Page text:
KHATIBAH REHMAT: Chef Teekaram Singh, you yourself is such a young chef and is staying so far from India. How come you find yourself so much into organic foods?
CHEF TEEKARAM SINGH:No matter where I reside, I will definitely respect the hardships and hard work of each and every farmer round the globe. Farm could be any and farmers may belong to any nation, they simply share a common thing like our farmers and i.e., they feed us from their bottom of their hearts. No matter they have sleepless nights or horrifying days, they will wipe their sweats and will once again move into the fields to look after their crops, vegetables or fruits. I can very easily co-relate all this just because, I also belong to a farmer's family and the emotions which occur, comes from my land called: INDIA.
This is one of the reasons I easily understand the difference between a conventional produce and organic farming. Organic farming has nothing to do with genetic modifications or with any other artificial way of growing things. The detail is there in my previous interview with REFT Today, I'm also leaving it's link: https://3c5.com/inv44 . Well, my involvement into organic farming comes from the roots I actually belong to, where I know the values of such a way of farming. In fact, I would like to request the young generation to join their family work of farming and take it to another level, that too, to the world front.
KHATIBAH REHMAT: Every food grain leaves a different impact over our bodies, which clearly shows that it's a vast topic. Then in that case how can we say that which millets to eat and when?
CHEF TEEKARAM SINGH: As everyone knows that millet is rich in niacin which helps a human body to manage more than 400 enzyme reactions and is also important for healthy skin and organ functioning. In fact, it is such an important compound that is often added to processed foods to enrich them. COVID-19 has taught us an extremely important lesson to eat and drink a healthy and immunity boosting dish/beverage so that it may help us to fight with that deadly and disastrous disease during pandemic. The best part was that, no one had to buy any expensive or fancy food stuffs to make them stronger, everything was presented by nature, that too within our pockets.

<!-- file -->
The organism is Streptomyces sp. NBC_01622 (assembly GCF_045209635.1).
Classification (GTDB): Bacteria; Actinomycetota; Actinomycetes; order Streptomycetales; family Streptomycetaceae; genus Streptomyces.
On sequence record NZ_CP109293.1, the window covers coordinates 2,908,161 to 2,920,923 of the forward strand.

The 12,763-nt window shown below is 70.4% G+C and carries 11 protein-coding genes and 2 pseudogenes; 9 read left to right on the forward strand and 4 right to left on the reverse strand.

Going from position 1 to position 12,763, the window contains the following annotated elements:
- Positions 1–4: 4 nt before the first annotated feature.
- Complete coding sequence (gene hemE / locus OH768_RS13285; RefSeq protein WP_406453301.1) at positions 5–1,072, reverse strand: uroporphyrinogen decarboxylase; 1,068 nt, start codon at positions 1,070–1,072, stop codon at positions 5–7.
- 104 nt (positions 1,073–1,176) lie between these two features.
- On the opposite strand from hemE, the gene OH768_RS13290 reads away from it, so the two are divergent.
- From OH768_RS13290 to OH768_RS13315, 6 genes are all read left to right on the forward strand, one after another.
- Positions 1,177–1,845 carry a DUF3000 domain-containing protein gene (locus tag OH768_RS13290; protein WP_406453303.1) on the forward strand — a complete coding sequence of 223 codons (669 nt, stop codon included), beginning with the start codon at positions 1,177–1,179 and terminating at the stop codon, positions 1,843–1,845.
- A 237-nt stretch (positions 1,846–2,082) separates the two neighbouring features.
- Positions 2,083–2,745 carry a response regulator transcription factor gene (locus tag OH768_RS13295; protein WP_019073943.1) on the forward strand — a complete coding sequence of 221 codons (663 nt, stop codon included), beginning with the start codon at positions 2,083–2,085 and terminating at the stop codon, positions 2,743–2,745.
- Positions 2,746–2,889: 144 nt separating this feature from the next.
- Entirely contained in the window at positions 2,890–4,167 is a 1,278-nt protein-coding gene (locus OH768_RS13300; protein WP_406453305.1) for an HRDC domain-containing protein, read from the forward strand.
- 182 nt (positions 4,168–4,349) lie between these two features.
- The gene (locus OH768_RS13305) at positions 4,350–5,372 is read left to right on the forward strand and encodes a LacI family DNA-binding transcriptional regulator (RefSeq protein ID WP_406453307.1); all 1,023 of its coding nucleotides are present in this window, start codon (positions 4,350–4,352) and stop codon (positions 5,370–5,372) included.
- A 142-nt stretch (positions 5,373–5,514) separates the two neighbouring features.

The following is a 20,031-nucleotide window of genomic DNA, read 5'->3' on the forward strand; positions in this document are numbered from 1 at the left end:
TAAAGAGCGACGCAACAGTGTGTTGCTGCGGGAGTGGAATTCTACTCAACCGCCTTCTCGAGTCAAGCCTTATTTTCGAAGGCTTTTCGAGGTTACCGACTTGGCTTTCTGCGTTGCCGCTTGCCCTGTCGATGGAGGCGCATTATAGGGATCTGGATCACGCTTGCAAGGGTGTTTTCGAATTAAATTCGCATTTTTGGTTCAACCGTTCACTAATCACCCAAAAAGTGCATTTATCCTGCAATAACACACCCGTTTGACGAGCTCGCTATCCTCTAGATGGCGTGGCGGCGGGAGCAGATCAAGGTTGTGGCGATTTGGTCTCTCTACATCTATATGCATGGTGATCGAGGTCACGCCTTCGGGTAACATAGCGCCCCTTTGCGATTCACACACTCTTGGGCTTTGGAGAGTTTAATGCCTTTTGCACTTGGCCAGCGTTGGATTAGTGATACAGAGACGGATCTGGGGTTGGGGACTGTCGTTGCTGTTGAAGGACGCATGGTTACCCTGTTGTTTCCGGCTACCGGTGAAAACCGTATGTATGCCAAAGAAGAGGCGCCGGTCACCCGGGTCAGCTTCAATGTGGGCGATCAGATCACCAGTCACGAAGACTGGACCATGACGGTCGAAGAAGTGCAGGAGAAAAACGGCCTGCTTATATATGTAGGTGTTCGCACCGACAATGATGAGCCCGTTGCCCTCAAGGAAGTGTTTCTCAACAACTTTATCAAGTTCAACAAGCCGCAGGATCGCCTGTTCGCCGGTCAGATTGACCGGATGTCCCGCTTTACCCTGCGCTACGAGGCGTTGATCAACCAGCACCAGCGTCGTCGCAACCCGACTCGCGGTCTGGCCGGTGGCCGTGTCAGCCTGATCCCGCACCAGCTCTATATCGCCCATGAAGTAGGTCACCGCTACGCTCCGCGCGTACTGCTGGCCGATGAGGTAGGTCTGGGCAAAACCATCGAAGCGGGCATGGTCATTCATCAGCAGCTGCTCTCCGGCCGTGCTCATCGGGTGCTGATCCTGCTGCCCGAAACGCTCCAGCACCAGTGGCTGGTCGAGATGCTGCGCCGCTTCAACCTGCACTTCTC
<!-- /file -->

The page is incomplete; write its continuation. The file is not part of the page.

Imagine, a simple normal looking food grain can turn into making breadsticks, bread, cereals and several other things as well. No one has to stick towards one old and boring recipe, millets is still a staple food in the world today. From last thousands of years Africa and South East Asia has been the oldest cultivators of millets. There are umpteenth benefits of bringing it to a daily diet which is an excellent source of beta-carotene, this natural pigment acts as both an antioxidant and as a precursor to vitamin A, which helps a human body to fight off free radicals and supporting the health of eyes as well.
KHATIBAH REHMAT: COVID-19 is once again bouncing over human bodies, what suggestion would you like to give to our readers and viewers, so that they may atleast grasp basic immunity boosting food which may help them instantly?
CHEF TEEKARAM SINGH: Millet is just a tiny cereal grain but, is highly nutritious which belongs to the grass family. This is our ancient food, which is being used for centuries as food groups, but somewhere people has forgotten about the magic of ancient food stuffs. All thanks to this COVID situation; millets is again in the spotlight for better immunity! This include: Jowar, Ragi, Foxtail, Bajra and other minor millets which are very useful, highly nutritious and superior to major cereals. It is a good source of protein, complex carbohydrates, dietary fibres, antioxidants, vitamins, minerals and other micronutrients.
One must be surprised to know that presently, almost one-third of world’s population consumes millets regularly. As we know that millets were our main source of food for centuries but, somewhere down the line, particularly in India, people have replaced them with polished rice and maida-mixed wheat flour. Fortunately, with all this disastrous situation it has gained back it's demand due to it's immunity boosting values. Year 2023 is declared to celebrate the International year of millets and this proposal of India was supported by 72 other countries.
INTERVIEWED AND PICTURE COURTESY: Chef Teekaram Singh.
FEW INPUTS FROM: Google and few Newspapers.
INTERVIEW TAKEN BY: Khatibah Rehmat (Senior Journalist).